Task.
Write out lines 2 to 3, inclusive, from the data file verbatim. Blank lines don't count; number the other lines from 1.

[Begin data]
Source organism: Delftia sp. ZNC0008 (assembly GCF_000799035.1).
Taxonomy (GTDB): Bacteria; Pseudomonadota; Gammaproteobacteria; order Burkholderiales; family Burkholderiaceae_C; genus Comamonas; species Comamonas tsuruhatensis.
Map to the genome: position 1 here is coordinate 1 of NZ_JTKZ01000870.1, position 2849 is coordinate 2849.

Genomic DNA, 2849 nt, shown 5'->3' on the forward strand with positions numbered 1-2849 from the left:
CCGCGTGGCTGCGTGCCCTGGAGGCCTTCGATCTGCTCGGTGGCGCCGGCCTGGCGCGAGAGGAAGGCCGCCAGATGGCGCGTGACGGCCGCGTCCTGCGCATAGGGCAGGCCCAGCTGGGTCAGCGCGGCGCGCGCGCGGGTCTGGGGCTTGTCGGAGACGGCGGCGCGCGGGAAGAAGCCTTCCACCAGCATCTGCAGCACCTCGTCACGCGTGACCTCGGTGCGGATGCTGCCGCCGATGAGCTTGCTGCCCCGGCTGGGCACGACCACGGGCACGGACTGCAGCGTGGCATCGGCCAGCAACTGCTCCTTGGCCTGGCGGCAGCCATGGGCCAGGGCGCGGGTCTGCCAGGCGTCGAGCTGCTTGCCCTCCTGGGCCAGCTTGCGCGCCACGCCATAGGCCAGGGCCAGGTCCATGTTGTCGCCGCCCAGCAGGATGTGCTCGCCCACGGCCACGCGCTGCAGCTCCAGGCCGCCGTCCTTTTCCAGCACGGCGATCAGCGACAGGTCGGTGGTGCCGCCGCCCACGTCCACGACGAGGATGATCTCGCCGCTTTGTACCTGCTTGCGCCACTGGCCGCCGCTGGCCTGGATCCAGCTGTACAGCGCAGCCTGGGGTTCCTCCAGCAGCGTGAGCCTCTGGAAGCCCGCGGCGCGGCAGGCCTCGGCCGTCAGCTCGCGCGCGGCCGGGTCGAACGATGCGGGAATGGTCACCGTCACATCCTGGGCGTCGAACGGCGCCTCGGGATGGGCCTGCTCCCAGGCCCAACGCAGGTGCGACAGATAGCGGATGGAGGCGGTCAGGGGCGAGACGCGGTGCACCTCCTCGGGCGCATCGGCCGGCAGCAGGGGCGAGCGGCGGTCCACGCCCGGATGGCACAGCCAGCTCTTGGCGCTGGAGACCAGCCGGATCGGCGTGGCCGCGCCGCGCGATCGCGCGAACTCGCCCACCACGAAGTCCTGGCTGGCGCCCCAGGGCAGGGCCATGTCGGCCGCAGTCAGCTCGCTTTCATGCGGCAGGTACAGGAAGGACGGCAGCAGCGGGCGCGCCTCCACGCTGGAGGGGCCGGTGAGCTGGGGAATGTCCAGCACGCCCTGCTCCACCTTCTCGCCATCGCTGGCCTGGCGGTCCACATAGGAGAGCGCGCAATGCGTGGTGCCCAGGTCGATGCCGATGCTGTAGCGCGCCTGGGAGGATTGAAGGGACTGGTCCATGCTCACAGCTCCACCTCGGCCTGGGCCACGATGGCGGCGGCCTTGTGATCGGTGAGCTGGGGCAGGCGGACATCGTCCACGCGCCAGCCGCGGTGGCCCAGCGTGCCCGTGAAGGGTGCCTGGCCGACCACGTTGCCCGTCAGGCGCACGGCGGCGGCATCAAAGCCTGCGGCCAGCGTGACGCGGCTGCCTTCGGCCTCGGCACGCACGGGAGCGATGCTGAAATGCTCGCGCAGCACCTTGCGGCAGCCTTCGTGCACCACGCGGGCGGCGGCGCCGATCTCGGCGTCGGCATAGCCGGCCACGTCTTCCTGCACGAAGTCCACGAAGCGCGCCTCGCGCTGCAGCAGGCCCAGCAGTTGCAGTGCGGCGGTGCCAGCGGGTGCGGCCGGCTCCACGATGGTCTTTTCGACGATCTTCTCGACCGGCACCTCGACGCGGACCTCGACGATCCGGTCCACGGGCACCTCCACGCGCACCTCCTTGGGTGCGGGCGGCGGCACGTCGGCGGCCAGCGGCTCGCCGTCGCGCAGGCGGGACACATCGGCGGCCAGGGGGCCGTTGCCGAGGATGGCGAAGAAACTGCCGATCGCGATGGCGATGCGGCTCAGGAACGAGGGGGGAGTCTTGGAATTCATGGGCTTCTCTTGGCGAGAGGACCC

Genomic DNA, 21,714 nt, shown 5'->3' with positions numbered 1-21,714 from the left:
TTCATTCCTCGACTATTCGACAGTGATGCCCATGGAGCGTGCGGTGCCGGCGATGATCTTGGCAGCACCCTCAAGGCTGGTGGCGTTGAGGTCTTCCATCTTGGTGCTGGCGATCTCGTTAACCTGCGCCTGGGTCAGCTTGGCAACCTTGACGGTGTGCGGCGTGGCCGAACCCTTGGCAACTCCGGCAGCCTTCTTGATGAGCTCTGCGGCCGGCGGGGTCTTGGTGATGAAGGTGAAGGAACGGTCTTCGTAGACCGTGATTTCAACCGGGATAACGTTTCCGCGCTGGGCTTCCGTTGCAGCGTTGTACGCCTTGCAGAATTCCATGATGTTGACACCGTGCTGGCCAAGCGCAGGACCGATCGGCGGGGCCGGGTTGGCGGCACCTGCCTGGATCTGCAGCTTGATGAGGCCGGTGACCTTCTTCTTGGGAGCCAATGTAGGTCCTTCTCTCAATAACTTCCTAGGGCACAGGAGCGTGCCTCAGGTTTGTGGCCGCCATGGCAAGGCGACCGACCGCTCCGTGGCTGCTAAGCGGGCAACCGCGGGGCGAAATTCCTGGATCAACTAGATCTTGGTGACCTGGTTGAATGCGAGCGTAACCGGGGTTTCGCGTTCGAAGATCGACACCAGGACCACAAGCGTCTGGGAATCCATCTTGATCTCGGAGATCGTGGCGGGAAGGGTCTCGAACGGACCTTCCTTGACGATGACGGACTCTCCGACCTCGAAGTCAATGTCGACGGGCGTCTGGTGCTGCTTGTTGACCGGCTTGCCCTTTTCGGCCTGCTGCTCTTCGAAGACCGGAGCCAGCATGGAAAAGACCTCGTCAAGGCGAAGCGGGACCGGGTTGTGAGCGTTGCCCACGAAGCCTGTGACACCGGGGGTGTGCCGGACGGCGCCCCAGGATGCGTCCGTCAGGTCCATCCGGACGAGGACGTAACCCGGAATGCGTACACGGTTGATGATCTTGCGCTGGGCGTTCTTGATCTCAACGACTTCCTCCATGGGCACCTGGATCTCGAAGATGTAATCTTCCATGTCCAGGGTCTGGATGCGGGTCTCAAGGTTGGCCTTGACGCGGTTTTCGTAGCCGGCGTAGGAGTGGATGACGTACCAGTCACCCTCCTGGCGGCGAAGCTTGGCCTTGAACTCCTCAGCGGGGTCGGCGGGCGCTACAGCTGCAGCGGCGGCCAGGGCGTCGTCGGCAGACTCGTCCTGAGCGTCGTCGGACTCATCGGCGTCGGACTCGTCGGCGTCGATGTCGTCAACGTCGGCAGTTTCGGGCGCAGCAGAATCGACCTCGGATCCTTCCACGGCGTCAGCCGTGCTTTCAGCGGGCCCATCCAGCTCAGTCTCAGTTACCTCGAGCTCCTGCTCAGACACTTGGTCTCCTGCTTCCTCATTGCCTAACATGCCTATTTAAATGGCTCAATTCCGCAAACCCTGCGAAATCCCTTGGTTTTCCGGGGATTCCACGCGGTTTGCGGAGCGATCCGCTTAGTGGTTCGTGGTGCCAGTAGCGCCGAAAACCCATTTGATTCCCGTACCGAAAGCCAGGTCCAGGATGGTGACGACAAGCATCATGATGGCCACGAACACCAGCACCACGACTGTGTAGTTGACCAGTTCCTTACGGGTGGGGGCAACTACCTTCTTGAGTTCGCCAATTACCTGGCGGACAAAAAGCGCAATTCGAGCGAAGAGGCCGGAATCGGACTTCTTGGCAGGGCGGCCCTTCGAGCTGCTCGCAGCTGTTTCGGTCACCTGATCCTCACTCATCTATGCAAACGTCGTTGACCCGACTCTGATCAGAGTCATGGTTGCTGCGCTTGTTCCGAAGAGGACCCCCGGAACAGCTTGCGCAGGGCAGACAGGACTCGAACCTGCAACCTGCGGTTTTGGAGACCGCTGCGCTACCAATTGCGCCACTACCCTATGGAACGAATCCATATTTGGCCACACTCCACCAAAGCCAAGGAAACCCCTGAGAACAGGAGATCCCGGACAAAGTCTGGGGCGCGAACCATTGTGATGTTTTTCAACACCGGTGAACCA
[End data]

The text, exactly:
Taxonomy (GTDB): Bacteria; Pseudomonadota; Gammaproteobacteria; order Burkholderiales; family Burkholderiaceae_C; genus Comamonas; species Comamonas tsuruhatensis.
Map to the genome: position 1 here is coordinate 1 of NZ_JTKZ01000870.1, position 2849 is coordinate 2849.